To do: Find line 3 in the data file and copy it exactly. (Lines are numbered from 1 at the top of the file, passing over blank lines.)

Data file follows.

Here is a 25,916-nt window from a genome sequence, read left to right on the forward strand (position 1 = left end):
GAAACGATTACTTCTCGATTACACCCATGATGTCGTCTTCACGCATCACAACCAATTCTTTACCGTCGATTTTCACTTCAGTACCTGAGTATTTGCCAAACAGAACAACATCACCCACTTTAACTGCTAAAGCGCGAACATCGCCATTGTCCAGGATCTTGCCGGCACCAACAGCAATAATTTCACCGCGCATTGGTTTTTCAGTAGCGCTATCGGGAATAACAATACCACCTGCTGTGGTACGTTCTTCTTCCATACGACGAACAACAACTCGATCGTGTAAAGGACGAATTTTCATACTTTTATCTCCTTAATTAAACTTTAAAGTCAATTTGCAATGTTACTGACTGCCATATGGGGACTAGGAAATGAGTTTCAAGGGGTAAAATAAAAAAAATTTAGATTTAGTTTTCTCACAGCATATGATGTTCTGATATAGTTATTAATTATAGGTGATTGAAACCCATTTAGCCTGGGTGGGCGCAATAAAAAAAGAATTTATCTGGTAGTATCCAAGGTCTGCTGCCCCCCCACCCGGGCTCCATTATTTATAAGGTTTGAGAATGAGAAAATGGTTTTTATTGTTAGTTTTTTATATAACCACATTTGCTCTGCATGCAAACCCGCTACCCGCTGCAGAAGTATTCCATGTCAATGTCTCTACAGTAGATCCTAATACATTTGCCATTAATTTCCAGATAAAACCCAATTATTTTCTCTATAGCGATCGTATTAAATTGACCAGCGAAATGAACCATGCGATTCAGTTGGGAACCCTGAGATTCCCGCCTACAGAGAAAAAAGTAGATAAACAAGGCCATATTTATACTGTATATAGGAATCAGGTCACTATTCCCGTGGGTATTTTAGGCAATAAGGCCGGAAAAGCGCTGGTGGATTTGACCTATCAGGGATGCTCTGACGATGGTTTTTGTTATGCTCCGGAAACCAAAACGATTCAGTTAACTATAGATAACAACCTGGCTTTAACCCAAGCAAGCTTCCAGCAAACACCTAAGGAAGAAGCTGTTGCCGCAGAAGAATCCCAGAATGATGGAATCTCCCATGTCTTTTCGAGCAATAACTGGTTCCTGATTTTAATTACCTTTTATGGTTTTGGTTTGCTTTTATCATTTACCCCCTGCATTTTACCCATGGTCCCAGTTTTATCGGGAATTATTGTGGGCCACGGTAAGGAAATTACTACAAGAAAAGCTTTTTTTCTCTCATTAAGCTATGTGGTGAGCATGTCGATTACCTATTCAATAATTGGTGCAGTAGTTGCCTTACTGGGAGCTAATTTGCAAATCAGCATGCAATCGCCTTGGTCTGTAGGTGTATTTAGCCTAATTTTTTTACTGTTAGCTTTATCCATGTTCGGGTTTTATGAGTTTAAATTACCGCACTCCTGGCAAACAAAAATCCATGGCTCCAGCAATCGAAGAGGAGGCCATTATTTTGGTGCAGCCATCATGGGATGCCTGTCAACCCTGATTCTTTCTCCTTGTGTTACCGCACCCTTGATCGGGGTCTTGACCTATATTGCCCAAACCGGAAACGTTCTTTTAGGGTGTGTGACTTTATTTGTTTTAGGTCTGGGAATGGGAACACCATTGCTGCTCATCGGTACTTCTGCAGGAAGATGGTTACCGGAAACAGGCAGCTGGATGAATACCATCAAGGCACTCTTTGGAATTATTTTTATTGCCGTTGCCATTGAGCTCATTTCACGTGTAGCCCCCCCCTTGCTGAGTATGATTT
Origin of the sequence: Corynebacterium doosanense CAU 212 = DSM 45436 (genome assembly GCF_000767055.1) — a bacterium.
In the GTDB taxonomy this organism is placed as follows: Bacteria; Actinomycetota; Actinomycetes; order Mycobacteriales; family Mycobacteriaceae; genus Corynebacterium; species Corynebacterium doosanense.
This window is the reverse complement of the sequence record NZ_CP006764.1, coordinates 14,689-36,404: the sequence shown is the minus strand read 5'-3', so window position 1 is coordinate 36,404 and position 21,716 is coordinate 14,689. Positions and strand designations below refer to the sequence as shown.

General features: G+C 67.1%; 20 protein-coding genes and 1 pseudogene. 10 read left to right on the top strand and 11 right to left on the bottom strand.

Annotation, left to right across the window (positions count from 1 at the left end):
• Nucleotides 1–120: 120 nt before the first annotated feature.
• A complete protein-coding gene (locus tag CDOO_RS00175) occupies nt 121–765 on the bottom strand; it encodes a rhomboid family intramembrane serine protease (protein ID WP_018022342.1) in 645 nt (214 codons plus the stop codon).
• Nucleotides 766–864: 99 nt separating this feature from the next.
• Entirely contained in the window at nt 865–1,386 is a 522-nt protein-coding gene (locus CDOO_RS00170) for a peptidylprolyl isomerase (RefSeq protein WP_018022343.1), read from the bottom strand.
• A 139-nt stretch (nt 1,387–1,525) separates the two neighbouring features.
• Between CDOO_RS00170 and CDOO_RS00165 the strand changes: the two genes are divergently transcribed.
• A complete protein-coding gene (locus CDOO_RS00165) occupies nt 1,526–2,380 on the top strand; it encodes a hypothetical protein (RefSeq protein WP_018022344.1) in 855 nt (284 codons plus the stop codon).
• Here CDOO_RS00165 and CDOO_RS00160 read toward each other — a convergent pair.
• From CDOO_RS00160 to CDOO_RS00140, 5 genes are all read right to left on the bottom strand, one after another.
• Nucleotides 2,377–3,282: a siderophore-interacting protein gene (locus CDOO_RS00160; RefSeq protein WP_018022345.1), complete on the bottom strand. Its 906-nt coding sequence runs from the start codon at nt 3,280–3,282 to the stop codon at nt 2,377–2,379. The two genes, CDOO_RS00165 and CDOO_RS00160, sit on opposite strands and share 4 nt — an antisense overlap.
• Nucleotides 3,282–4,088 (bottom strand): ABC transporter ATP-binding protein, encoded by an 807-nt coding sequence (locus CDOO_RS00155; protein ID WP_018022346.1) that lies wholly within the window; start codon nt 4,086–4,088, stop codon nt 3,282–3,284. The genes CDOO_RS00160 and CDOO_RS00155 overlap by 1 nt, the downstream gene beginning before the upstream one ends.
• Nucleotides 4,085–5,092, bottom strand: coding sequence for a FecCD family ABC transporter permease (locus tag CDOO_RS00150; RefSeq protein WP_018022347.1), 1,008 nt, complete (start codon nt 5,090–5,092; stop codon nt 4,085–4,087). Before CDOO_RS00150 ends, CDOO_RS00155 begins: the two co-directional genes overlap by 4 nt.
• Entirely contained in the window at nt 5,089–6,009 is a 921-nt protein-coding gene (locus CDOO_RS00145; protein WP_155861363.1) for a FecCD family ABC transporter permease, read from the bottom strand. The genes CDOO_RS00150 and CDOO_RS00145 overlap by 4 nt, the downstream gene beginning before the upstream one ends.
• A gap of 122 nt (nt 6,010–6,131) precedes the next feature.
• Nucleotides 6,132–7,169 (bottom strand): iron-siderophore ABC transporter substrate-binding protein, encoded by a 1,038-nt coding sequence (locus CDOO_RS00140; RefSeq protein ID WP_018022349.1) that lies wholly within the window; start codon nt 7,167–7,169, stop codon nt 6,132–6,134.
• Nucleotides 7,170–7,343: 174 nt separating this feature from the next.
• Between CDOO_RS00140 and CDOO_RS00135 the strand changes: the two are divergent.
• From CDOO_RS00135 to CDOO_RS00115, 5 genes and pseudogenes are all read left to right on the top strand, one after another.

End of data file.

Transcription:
Origin of the sequence: Corynebacterium doosanense CAU 212 = DSM 45436 (genome assembly GCF_000767055.1) — a bacterium.